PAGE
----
The history of chocolate can be traced to the ancient Mayans, and even earlier to the ancient Olmecs of southern Mexico. The word chocolate may conjure up images of sweet candy bars and luscious truffles, but the chocolate of today is little like the chocolate of the past. Throughout much of history, chocolate was a revered but bitter beverage, not a sweet, edible treat.
It’s unclear exactly when cacao came on the scene or who invented it. According to Hayes Lavis, cultural arts curator for the Smithsonian’s National Museum of the American Indian, ancient Olmec pots and vessels from around 1500 B.C. were discovered with traces of theobromine, a stimulant compound found in chocolate and tea.
It’s thought the Olmecs used cacao to create a ceremonial drink. However, since they kept no written history, opinions differ on if they used cacao beans in their concoctions or just the pulp of the cacao pod.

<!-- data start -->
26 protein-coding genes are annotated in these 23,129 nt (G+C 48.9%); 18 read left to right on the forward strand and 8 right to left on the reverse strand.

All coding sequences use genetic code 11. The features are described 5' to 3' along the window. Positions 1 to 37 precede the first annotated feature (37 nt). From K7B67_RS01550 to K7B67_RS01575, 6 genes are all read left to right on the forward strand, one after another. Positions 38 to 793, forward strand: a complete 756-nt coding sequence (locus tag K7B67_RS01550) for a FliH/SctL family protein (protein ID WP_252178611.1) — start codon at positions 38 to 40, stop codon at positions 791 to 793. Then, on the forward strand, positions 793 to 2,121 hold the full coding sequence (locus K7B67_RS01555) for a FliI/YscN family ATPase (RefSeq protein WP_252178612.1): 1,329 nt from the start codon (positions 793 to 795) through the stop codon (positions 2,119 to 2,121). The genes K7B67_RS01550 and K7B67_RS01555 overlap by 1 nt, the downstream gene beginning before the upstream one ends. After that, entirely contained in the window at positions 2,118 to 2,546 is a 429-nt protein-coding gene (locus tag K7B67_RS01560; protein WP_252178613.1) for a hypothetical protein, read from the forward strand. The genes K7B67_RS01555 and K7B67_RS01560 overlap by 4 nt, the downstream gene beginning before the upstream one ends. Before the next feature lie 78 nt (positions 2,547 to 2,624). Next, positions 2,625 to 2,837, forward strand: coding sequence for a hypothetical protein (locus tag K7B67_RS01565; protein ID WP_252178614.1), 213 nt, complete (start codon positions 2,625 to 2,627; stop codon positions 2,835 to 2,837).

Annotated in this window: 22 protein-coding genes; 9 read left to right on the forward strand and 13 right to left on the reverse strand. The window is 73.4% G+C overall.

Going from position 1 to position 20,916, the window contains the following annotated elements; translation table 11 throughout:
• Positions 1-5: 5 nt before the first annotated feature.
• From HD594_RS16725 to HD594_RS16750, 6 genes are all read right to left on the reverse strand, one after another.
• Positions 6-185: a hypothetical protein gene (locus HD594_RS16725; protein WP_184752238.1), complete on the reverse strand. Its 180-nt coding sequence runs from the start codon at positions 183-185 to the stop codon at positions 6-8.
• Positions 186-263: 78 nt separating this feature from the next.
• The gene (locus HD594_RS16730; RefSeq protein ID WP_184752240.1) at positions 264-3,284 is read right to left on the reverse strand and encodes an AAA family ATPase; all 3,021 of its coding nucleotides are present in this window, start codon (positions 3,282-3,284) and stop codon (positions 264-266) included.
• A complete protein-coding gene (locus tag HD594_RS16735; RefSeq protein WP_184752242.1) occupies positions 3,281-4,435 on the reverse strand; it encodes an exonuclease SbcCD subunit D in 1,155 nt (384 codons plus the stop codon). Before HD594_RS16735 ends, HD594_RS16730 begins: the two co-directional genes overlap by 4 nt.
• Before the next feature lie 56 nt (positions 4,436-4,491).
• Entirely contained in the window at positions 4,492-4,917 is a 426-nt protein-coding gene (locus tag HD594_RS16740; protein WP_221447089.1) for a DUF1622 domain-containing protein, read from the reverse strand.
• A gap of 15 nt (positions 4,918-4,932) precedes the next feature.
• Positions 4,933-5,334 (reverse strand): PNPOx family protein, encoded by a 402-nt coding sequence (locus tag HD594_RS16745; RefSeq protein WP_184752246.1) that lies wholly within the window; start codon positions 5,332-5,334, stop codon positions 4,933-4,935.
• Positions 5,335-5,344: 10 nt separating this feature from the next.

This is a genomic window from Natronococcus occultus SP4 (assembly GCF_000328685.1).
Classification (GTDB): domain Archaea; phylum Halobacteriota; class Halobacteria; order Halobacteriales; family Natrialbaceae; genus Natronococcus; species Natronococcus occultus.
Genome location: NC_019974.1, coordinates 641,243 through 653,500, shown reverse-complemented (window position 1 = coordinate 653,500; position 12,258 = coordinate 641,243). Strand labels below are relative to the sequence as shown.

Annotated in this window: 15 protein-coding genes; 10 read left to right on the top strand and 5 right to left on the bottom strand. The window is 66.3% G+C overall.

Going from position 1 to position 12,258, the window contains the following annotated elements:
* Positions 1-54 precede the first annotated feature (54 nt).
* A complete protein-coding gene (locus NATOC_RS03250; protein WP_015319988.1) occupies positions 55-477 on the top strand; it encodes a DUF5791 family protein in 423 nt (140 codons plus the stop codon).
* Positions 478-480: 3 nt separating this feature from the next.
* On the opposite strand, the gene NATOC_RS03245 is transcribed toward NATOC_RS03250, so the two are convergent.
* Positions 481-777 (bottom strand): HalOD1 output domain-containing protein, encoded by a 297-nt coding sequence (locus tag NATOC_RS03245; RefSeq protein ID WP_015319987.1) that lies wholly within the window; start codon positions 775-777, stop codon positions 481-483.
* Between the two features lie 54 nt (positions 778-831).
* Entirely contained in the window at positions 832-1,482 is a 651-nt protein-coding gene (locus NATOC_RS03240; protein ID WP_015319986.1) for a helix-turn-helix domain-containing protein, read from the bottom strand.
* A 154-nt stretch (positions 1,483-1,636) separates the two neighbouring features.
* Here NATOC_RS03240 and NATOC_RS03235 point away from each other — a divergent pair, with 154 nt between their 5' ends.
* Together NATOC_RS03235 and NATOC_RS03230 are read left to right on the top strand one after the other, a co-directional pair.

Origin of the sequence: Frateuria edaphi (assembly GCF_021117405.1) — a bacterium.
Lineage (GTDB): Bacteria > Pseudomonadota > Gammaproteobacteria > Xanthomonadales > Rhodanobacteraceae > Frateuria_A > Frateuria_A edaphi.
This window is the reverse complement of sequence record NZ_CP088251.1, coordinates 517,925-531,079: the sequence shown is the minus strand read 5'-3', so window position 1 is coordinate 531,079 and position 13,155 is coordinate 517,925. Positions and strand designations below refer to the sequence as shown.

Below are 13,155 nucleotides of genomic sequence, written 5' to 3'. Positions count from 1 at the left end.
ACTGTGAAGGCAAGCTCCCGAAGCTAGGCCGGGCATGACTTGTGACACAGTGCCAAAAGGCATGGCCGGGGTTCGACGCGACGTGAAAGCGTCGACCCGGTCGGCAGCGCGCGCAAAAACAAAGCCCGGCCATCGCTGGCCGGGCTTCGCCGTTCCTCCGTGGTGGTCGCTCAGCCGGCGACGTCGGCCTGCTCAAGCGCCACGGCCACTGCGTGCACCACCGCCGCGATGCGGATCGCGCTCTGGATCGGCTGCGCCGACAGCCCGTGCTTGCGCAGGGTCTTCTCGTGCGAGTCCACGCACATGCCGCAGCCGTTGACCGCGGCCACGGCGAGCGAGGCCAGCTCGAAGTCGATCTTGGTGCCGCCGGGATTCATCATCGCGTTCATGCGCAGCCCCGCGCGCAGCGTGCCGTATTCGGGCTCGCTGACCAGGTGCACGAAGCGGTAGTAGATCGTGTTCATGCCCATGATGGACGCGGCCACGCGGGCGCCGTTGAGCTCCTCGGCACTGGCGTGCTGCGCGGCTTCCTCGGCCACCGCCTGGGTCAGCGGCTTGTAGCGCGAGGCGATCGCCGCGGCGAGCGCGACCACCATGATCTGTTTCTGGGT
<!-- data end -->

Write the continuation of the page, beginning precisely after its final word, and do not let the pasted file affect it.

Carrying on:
The Olmecs undoubtedly passed their cacao knowledge on to the Central American Mayans who not only consumed chocolate, they revered it. The Mayan written history mentions chocolate drinks being used in celebrations and to finalize important transactions.
Despite chocolate’s importance in Mayan culture, it wasn’t reserved for the wealthy and powerful but readily available to almost everyone. In many Mayan households, chocolate was enjoyed with every meal. Mayan chocolate was thick and frothy and often combined with chili peppers, honey or water.